Teen, 15 years old Written byHarlie77 August 18, 2021

Gameplay Great, Story not so much

I played the original Spiderman game for the PS4 and was blown away, so I went into this one with high expectations. The combat aspect of the game was what I ex... Continue reading

What's it about?

MARVEL'S SPIDER-MAN: MILES MORALES is the latest action adventure game to put players into the costumed feet of the popular wall-crawler. But this time around, instead of exploring a new adventure in the shoes of Peter Parker, players take on the role of his young protégé, Miles Morales. Taking place shortly after the events of the previous game, Miles' life has undergone a number of significant changes: he and his mom have moved from Brooklyn to Harlem, where his mom has decided to run for city council. He's shared his "spider secret" with his best friend, Ganke, a tech whiz that runs support via headset on the missions that Miles goes on. Most significantly, Miles has been getting trained in using his superpowers by Peter, who has faith that Miles can be just as good at being a "friendly neighborhood Spider-Man" as he is. When Peter is suddenly called away on a business trip for the Daily Bugle to Europe, Peter tells Miles that he has to become New York's only Spider-man in his absence. That, of course, is easier said than done. Aside from thugs that steal toys or hold up citizens, Miles stumbles into a massive citywide conflict between the Roxxon Corporation, which is opening business centers and locations around New York, and a street gang known as the Underground. Can Miles keep the peace and discover what it means to be a hero?

Is it any good?

This action game builds on the success of the previous title, and thrusts a new hero into the spotlight with a familiar, yet fresh spin on the wallcrawler. It's notable to see elements that have carried over as the Spidey story has continued in Marvel's Spider-Man: Miles Morales. For example, if you swing by Fisk Plaza, you'll see it boarded up due to the Kingpin's arrest in the first game. You'll still see plenty of car chases, muggings, or crimes for Spidey to stop as he swings through the city, providing him experience to improve his skills. Thanks to Peter's training (which is furthered by a series of holographic challenges that are scattered around the city), Miles works on his combat, stealth, and traversal skills as he grows into his role as Spider-man, initially defending his neighborhood, but expanding that focus to the rest of New York City. Over time, he discovers and embraces his new abilities, like his powerful electrical Venom strikes that stun opponents or his camouflage powers that give him an extra advantage in landing stealthy takedowns of enemies. Chaining these moves together becomes seamless, and as you gain additional abilities and skills, you start to feel like the superhero as well. Similarly, this feeling carries over to web swinging through the city, thanks to the DualSense controller, where you actually feel the tension of your webs as you swoop through the streets based on how tightly you pull the triggers. It's incredibly immersive, and helps to draw you in as you move from one place to the other.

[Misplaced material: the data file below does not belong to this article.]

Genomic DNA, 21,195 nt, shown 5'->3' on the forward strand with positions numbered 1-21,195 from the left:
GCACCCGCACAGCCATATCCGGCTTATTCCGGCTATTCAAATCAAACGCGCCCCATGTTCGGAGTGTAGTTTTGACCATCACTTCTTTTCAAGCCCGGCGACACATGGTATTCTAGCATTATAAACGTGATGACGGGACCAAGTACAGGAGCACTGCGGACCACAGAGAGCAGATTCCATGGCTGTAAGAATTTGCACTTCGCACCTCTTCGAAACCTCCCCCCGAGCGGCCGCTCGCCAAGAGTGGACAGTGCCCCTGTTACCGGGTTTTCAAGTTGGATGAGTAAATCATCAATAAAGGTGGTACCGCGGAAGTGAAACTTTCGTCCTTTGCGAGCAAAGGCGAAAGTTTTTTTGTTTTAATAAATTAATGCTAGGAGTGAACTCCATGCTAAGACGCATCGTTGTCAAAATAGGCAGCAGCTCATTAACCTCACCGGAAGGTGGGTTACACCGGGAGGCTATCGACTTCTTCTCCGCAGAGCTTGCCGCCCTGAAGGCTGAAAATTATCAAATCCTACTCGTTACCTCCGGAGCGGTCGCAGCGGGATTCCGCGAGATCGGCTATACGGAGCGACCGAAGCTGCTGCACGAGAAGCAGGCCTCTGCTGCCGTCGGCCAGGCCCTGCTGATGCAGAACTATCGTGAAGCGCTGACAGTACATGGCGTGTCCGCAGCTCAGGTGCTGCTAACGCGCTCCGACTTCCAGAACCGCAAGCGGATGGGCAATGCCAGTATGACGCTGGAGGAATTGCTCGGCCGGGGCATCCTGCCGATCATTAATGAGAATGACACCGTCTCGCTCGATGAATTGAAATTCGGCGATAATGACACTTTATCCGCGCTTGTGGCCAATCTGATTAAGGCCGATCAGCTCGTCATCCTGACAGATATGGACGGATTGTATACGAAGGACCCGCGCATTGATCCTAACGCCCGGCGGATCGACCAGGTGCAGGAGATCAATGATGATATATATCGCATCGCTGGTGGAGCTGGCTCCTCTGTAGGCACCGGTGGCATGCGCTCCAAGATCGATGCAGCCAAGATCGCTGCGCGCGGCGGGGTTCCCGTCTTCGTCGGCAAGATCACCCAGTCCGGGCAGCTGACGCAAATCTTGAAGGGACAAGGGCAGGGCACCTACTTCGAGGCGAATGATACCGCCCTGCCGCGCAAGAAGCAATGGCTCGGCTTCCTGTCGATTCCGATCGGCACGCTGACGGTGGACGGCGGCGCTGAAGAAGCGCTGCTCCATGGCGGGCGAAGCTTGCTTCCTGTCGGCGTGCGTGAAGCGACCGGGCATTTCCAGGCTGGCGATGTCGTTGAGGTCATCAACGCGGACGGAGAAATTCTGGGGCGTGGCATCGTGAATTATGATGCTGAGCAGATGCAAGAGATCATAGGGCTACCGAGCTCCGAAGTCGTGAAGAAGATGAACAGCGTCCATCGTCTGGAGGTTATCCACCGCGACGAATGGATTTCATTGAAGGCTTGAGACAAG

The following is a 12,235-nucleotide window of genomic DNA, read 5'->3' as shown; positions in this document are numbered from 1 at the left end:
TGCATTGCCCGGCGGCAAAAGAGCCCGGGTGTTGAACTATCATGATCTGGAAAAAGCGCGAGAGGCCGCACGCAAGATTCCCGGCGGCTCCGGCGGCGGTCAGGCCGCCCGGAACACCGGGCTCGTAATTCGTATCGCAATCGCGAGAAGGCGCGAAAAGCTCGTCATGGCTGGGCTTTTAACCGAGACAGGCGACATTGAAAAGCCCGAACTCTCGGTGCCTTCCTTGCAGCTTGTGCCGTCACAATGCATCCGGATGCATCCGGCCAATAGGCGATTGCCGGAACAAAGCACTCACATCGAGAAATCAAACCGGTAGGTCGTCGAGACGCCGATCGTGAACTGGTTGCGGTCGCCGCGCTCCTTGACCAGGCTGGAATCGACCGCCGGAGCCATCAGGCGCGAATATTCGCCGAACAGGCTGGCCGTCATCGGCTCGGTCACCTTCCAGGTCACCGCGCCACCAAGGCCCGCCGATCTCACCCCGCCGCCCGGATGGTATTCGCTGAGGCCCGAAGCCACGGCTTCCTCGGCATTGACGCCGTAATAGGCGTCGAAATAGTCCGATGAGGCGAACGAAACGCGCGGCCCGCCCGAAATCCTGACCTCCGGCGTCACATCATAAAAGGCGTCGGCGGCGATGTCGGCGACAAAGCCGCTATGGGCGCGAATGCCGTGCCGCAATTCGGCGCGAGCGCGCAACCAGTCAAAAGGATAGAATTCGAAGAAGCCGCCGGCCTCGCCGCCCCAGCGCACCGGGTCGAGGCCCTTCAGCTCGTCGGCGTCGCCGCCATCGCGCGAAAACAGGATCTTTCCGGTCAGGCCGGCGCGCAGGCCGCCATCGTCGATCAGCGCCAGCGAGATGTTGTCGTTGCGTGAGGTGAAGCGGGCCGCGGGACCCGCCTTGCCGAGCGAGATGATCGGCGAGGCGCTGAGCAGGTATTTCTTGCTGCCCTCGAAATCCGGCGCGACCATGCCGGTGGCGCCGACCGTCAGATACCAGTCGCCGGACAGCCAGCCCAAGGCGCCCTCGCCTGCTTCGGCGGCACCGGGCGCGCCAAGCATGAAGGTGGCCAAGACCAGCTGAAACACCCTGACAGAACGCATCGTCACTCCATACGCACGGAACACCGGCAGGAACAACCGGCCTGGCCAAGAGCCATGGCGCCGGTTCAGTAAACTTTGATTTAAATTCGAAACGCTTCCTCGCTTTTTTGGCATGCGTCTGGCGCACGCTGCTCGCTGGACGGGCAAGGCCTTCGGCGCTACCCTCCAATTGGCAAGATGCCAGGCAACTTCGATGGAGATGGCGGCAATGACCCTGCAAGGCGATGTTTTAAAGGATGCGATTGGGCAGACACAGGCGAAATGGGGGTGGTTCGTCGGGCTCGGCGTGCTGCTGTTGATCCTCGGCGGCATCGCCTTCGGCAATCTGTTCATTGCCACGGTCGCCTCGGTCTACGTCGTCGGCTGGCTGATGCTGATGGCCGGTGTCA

But the thing about the Spider-Man character has always the emotions and heart that the young man feels in balancing his superhero duties and his alter ego life. Miles, like Peter Parker, is trying to figure out his path: he's moved to a new neighborhood, with new friends and a new school. He's still dealing with the loss of his father. And he's got awesome responsibility as a new superhero. Without spoiling any plot points, the game does an incredible job of capturing his inner struggle as Miles comes into his own as Spidey over the course of the game. His self-doubt and confusion about what to do is replaced over time with faith in his abilities and a swagger that's confident without being cocky. This is coupled with the significant positive messages that are presented from start to finish. From the tagline of "Be Yourself. Be Greater," to Miles' incredible support system of his best friend Ganke, who's constantly motivating and helping him during missions, the game pushes Miles (and by extension, the player) to do good deeds and be a positive force in the world. What's great is that as the game goes on, the people in Miles' neighborhood are won over from being cynical about Miles as a knockoff to being someone fighting for them, going so far as to claim him during a pivotal moment by stating that, "He's OUR Spider-Man." It's just one of the feel good moments that lands perfectly without feeling forced or hokey.  The biggest issue that arises in Miles Morales is that the game is somewhat on the shorter end. There aren't nearly the same amount of villains as the previous game, and if you're a veteran of action games, you'll probably fly through some of the content quickly. But don't let that throw you off – this title is a great showpiece for the PlayStation 5, and easily lays the groundwork for future downloadable content and sequels for this franchise.

Talk to your kids about ...

  • Families can talk about violence in video games. Is the impact of the violence in Marvel's Spider-Man: Miles Morales affected by the exaggerated comic book-styled visuals? Would a more realistic portrayal of action intensify the violence being shown? How can the violence in video games and comic books affect a younger audience?

  • What are some of the traits that define a "hero" in comic books? Do the powers make the hero, or is it the person? What are some of the traits that define heroism in the real world?

Game details